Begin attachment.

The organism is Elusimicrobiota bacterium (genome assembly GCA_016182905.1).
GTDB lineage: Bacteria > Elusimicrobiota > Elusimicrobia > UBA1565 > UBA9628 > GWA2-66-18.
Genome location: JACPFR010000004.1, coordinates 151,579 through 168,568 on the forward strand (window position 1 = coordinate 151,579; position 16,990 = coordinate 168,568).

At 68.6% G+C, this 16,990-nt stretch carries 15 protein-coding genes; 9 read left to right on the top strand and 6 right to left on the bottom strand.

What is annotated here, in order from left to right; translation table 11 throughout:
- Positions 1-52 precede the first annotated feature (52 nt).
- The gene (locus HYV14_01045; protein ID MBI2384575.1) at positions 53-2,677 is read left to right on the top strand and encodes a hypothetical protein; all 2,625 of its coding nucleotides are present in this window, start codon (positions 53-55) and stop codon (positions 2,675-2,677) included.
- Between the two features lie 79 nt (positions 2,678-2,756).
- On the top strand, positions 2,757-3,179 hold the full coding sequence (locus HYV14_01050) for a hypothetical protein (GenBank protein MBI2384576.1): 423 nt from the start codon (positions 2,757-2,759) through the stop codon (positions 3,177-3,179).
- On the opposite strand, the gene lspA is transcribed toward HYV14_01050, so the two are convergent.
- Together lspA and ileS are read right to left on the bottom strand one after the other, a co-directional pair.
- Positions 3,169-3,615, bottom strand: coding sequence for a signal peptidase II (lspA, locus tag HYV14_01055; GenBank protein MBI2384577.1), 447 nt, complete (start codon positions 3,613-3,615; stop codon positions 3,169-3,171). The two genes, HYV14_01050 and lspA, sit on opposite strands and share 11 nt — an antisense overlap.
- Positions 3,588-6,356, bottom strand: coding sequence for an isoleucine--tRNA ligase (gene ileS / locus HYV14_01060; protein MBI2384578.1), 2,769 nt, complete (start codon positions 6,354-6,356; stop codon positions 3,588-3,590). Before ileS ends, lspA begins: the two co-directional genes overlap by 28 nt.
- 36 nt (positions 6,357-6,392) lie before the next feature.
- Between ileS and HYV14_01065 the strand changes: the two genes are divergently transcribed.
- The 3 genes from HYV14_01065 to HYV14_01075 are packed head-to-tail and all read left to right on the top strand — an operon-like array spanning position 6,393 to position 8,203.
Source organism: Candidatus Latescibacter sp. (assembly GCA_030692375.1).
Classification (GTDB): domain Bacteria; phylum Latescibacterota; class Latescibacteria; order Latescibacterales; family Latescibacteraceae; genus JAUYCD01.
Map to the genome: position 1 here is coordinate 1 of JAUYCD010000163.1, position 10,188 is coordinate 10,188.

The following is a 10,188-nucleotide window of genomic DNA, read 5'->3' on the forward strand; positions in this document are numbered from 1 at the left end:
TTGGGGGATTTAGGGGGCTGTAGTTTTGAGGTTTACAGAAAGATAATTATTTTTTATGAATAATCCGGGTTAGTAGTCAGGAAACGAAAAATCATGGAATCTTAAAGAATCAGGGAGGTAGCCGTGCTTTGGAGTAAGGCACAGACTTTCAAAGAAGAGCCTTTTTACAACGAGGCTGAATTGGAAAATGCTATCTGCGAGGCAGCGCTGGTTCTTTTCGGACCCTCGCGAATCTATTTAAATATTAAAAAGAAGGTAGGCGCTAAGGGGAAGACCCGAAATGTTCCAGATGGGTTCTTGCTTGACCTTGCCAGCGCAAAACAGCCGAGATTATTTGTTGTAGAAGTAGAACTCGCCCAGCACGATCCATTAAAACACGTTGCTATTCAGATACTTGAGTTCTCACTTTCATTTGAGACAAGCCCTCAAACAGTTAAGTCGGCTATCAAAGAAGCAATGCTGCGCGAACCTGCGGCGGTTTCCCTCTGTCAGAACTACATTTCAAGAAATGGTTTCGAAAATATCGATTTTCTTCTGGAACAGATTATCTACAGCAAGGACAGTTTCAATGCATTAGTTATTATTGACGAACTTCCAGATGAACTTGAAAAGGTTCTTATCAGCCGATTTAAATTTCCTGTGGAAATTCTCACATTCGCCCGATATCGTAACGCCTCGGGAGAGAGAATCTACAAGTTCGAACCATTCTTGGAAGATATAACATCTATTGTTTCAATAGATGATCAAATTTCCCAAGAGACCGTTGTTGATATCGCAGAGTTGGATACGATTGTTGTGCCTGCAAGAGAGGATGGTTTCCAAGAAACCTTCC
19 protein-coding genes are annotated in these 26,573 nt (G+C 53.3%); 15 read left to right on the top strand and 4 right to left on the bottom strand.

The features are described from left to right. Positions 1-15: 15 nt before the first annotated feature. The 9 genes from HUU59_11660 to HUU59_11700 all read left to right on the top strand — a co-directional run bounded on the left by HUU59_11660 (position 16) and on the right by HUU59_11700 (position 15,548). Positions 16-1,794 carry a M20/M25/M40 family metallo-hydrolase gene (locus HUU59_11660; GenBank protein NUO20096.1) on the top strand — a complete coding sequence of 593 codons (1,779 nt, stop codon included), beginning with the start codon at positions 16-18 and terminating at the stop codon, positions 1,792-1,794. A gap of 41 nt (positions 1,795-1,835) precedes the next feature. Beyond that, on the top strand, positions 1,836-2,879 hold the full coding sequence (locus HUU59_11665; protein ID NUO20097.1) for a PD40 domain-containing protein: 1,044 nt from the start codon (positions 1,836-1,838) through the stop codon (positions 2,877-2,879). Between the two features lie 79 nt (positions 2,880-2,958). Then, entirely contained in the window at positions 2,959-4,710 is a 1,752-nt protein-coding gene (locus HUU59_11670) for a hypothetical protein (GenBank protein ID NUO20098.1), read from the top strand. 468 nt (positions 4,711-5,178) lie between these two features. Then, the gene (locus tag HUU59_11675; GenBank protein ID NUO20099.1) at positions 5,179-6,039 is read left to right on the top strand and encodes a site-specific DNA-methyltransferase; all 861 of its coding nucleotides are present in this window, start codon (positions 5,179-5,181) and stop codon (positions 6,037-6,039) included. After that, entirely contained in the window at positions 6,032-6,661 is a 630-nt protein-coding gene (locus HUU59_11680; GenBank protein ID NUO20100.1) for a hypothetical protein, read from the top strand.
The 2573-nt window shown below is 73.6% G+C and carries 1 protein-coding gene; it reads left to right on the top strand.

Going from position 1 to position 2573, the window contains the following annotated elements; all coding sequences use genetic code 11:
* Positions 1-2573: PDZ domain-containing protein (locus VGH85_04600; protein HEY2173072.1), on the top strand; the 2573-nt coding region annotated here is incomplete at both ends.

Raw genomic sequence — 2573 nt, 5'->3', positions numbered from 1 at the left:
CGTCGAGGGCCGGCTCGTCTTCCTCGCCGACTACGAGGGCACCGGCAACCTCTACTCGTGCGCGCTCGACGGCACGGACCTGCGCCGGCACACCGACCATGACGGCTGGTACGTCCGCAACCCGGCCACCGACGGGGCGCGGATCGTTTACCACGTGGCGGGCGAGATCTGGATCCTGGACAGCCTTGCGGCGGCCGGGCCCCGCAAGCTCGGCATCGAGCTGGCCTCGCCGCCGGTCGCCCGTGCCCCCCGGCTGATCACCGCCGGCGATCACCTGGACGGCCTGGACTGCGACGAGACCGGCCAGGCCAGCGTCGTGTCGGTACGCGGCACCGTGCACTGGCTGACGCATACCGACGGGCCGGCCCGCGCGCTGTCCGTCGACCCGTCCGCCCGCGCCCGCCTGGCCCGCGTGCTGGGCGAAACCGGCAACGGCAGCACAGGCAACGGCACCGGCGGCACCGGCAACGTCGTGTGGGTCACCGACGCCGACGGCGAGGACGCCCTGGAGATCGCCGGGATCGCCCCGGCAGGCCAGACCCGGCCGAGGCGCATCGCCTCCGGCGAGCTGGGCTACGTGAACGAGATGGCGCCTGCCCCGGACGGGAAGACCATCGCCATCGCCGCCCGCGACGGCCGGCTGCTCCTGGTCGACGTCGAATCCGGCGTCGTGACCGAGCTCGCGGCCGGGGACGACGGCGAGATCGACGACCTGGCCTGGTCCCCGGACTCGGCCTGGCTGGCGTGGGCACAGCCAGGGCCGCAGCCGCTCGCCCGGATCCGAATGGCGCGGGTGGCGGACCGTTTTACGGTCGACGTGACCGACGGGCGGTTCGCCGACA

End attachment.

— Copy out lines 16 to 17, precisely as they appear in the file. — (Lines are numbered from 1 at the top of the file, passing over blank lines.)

- The 3 genes from HYV14_01065 to HYV14_01075 are packed head-to-tail and all read left to right on the top strand — an operon-like array spanning position 6,393 to position 8,203.
Source organism: Candidatus Latescibacter sp. (assembly GCA_030692375.1).